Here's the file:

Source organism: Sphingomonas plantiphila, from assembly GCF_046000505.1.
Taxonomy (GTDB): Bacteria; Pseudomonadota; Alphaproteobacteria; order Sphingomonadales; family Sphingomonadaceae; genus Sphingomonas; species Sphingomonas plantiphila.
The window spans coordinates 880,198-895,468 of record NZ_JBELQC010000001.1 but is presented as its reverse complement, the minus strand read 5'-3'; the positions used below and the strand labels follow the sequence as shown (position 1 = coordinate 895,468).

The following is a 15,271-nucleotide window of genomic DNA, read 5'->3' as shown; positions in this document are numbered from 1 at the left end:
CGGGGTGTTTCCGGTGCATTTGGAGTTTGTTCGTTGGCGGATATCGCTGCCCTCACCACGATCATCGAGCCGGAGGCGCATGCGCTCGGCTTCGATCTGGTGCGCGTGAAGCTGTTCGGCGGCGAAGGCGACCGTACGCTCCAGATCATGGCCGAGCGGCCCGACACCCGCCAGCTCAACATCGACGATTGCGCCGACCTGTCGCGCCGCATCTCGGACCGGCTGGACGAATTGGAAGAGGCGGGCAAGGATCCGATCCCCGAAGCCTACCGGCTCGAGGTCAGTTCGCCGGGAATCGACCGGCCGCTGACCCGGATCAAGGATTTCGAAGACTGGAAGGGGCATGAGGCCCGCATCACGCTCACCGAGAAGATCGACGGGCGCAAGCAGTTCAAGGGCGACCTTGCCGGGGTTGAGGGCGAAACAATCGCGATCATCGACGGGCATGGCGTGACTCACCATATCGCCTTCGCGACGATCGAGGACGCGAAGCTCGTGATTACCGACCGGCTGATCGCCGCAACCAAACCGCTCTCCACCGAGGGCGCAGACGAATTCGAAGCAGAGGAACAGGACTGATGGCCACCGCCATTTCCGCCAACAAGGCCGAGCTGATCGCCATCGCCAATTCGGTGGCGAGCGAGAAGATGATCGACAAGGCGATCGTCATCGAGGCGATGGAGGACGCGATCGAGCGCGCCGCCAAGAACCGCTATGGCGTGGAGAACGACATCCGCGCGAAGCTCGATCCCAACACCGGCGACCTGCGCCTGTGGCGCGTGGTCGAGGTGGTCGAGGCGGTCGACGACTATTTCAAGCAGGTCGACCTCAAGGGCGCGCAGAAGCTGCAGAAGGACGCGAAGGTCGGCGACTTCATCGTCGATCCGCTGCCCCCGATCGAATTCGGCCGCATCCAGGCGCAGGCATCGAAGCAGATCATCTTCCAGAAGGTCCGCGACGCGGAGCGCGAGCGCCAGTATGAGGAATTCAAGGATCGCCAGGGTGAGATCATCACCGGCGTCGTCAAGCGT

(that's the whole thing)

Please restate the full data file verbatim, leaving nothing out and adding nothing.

Source organism: Sphingomonas plantiphila, from assembly GCF_046000505.1.
Taxonomy (GTDB): Bacteria; Pseudomonadota; Alphaproteobacteria; order Sphingomonadales; family Sphingomonadaceae; genus Sphingomonas; species Sphingomonas plantiphila.
The window spans coordinates 880,198-895,468 of record NZ_JBELQC010000001.1 but is presented as its reverse complement, the minus strand read 5'-3'; the positions used below and the strand labels follow the sequence as shown (position 1 = coordinate 895,468).

The following is a 15,271-nucleotide window of genomic DNA, read 5'->3' as shown; positions in this document are numbered from 1 at the left end:
CGGGGTGTTTCCGGTGCATTTGGAGTTTGTTCGTTGGCGGATATCGCTGCCCTCACCACGATCATCGAGCCGGAGGCGCATGCGCTCGGCTTCGATCTGGTGCGCGTGAAGCTGTTCGGCGGCGAAGGCGACCGTACGCTCCAGATCATGGCCGAGCGGCCCGACACCCGCCAGCTCAACATCGACGATTGCGCCGACCTGTCGCGCCGCATCTCGGACCGGCTGGACGAATTGGAAGAGGCGGGCAAGGATCCGATCCCCGAAGCCTACCGGCTCGAGGTCAGTTCGCCGGGAATCGACCGGCCGCTGACCCGGATCAAGGATTTCGAAGACTGGAAGGGGCATGAGGCCCGCATCACGCTCACCGAGAAGATCGACGGGCGCAAGCAGTTCAAGGGCGACCTTGCCGGGGTTGAGGGCGAAACAATCGCGATCATCGACGGGCATGGCGTGACTCACCATATCGCCTTCGCGACGATCGAGGACGCGAAGCTCGTGATTACCGACCGGCTGATCGCCGCAACCAAACCGCTCTCCACCGAGGGCGCAGACGAATTCGAAGCAGAGGAACAGGACTGATGGCCACCGCCATTTCCGCCAACAAGGCCGAGCTGATCGCCATCGCCAATTCGGTGGCGAGCGAGAAGATGATCGACAAGGCGATCGTCATCGAGGCGATGGAGGACGCGATCGAGCGCGCCGCCAAGAACCGCTATGGCGTGGAGAACGACATCCGCGCGAAGCTCGATCCCAACACCGGCGACCTGCGCCTGTGGCGCGTGGTCGAGGTGGTCGAGGCGGTCGACGACTATTTCAAGCAGGTCGACCTCAAGGGCGCGCAGAAGCTGCAGAAGGACGCGAAGGTCGGCGACTTCATCGTCGATCCGCTGCCCCCGATCGAATTCGGCCGCATCCAGGCGCAGGCATCGAAGCAGATCATCTTCCAGAAGGTCCGCGACGCGGAGCGCGAGCGCCAGTATGAGGAATTCAAGGATCGCCAGGGTGAGATCATCACCGGCGTCGTCAAGCGT